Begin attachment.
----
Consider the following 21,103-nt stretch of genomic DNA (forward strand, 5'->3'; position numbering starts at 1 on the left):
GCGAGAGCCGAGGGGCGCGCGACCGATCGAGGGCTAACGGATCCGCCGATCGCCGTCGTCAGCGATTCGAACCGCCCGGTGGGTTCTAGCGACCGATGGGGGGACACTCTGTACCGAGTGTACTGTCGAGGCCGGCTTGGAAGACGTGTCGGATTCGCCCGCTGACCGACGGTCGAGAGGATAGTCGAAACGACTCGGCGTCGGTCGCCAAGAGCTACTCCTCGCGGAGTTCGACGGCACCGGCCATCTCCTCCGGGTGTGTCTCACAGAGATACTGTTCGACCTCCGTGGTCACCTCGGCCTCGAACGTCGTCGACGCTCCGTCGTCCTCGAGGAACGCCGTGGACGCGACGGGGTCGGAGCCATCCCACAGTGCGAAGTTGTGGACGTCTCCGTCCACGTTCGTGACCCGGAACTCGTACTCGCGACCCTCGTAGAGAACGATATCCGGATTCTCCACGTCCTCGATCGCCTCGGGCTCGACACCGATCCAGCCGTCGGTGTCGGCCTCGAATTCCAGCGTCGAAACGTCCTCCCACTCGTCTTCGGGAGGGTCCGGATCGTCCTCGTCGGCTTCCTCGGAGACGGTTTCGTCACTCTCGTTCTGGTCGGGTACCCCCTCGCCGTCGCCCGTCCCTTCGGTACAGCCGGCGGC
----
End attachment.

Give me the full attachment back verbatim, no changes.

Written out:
Consider the following 21,103-nt stretch of genomic DNA (forward strand, 5'->3'; position numbering starts at 1 on the left):
GCGAGAGCCGAGGGGCGCGCGACCGATCGAGGGCTAACGGATCCGCCGATCGCCGTCGTCAGCGATTCGAACCGCCCGGTGGGTTCTAGCGACCGATGGGGGGACACTCTGTACCGAGTGTACTGTCGAGGCCGGCTTGGAAGACGTGTCGGATTCGCCCGCTGACCGACGGTCGAGAGGATAGTCGAAACGACTCGGCGTCGGTCGCCAAGAGCTACTCCTCGCGGAGTTCGACGGCACCGGCCATCTCCTCCGGGTGTGTCTCACAGAGATACTGTTCGACCTCCGTGGTCACCTCGGCCTCGAACGTCGTCGACGCTCCGTCGTCCTCGAGGAACGCCGTGGACGCGACGGGGTCGGAGCCATCCCACAGTGCGAAGTTGTGGACGTCTCCGTCCACGTTCGTGACCCGGAACTCGTACTCGCGACCCTCGTAGAGAACGATATCCGGATTCTCCACGTCCTCGATCGCCTCGGGCTCGACACCGATCCAGCCGTCGGTGTCGGCCTCGAATTCCAGCGTCGAAACGTCCTCCCACTCGTCTTCGGGAGGGTCCGGATCGTCCTCGTCGGCTTCCTCGGAGACGGTTTCGTCACTCTCGTTCTGGTCGGGTACCCCCTCGCCGTCGCCCGTCCCTTCGGTACAGCCGGCGGC